Saturday, February 8, 2014

You Can Teach Your Child Successfully - Writing....

Our recent switch to Sonlight Language Arts has prompted me to get out my copy of You Can Teach Your Child Successfully by Dr. Ruth Beechick.  I've already outlined the Reading section of the book and today I will focus on the Writing section.  Dr. Beechick breaks the writing section into six parts, these being Learning to Write, Write!; Writing Lessons; Scale to Writing Quality; The Mechanics of Writing; Spelling; and Usage and Grammar. 

Dr. Beechick states, "Writing is the other side of reading.  Reading is receiving language and writing is producing it."  I believe this to be true, hence the reason we love to read great living books.  Children who read rich literature will speak, write and communicate more effectively.  Children learn to speak by listening and speaking; listening and speaking.  Beechick suggests the same is true for written language.  She states, "They must read and write; read and write....And while you read or after you finish a book, if you have a personal response of some kind, and write, your mind grows even more.  You clarify your thoughts.  You develop new ways of thinking.  The is education, ongoing." 

I have started this process of journaling thoughts as I read, marking down specific passages and quotes, and rewriting ideas in my own words.  It's proven to be quite effective.  But keep in mind, this is nothing new.  Benjamin Franklin used this method of learning to write.  He tells in his autobiography how he taught himself to write.  After reading works he admired, he outlined the essays, then put the outlines away.  Returning to them in a few days, he then attempted to rewrite the original articles from his outlines. So basically, he read great essays and then tried to reproduce them himself. 

I appreciate Beechick's view on writing curricula.  "When you use real books and real writing, you won't have much need for textbooks, and particularly workbooks.  Your children should spend more time writing than learning about writing."  This is very much in line with Charlotte Mason's view of composition, in which she says, "composition comes by nature".  In The Original Home Schooling Series: Home Education, Volume 1, Mason states, "Our business is to provide children with material in their lessons, and, leave the handling of such material to themselves.   If we would believe, it, composition is as natural as jumping and running to children who have been allowed due use of books.  They should narrate in the first place, and they will compose, later, readily enough but they should not be taught 'composition'."  Mason does give further instruction on composition later in that same volume as well as Volume 6.  But I digress.

On page 66 of You Can Teach Your Child Successfully, Beechick writes, "If you think you understand something or think you have an opinion about and issue, try writing it in essay form for someone else to read. You will discover a lot about your thinking that you didn't know was there, including, possibly, gaps in knowledge that you have to look up as you write.  So learn to use writing in all your children's subjects; don't reserve it for language class."  I love this and find it so true!  There have been times in the past when I was writing blog posts only to find that I really didn't know what I was talking about and needed further research. : P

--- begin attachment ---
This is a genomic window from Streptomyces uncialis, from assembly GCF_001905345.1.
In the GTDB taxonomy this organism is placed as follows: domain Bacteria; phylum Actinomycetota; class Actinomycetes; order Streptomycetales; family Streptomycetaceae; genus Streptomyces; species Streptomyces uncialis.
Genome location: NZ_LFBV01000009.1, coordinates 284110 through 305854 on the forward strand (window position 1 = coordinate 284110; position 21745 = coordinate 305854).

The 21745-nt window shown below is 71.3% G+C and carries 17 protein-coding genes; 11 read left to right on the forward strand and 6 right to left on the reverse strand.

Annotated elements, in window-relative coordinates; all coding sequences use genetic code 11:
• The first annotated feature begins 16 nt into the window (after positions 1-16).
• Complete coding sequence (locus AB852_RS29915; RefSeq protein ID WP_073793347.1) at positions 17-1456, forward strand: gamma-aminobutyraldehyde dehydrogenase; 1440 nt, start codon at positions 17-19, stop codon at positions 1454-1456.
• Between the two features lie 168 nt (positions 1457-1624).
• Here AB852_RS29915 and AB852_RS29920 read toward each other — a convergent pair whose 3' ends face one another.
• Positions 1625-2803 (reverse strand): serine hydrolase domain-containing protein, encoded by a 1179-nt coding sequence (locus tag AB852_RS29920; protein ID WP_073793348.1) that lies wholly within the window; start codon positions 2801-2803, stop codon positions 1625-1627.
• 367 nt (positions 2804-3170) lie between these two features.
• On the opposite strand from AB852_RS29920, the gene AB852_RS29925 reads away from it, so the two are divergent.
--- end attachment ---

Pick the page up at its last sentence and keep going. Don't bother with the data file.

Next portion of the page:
In Chapter Six, Beechick does give writing lessons.  But, she states, "These lessons will have served you best if you get ideas from them to continue this kind of wholistic language teaching using literary models that you choose."  She further references Benjamin Franklin's self-teaching method.  In Chapter Seven, Beechick also gives samples of four kinds of writing (describing, narrating, explaining, and reasoning) at three different age levels.

In Chapter Eight, Beechick gives a basic grammar guide illustrating some mechanics of writing.  She also discusses handwritten versus typed papers and penmanship.  Beechick addresses three approaches to spelling in Chapter Nine.  She discusses Grammar and Usage further in Chapter Ten. 

After sorting through this writing section of You Can Teach Your Child Successfully, I was pulled back to another Beechick book, A Strong Start in Language.  Though this little gem is geared for parents teaching kids in grades K-3, there is a section toward the beginning of the book titled, What You Do in a Lesson.   Here, Beechick gives a list in brief of "the levels of difficulty from easy to hard that you can use in your lesson plans".  She states, "You can see from this list that the range of difficulty can take you from kindergarten or first grade through the Benjamin Franklin level".  The list starts with tracing then copying a model letter or word and works up to deciding what form you will use - essay, poem, letter, or other - then writing your thoughts for someone else to read.  The list flows from writing a word to phrase to sentence to paragraph, using dictation. 

So what have I taken from all this?  Well, we will continue to read great living books.  I aim to be more diligent in expecting narration.  I have also encouraged the girls to keep a "Book of Mottos" or "Common Place Book", where they copy quotes and write thoughts as they read.   This practice was used by scholars in the 18th and 19th centuries including Charlotte Mason and Thomas Jefferson.  Through Sonlight Language Arts, I've started dictation with Riley and it's going very well.  She actually really likes it and wants to continue so this is a bonus :)

What natural methods have you used for writing?  I'd love to hear your thoughts and ideas....

No comments:

Post a Comment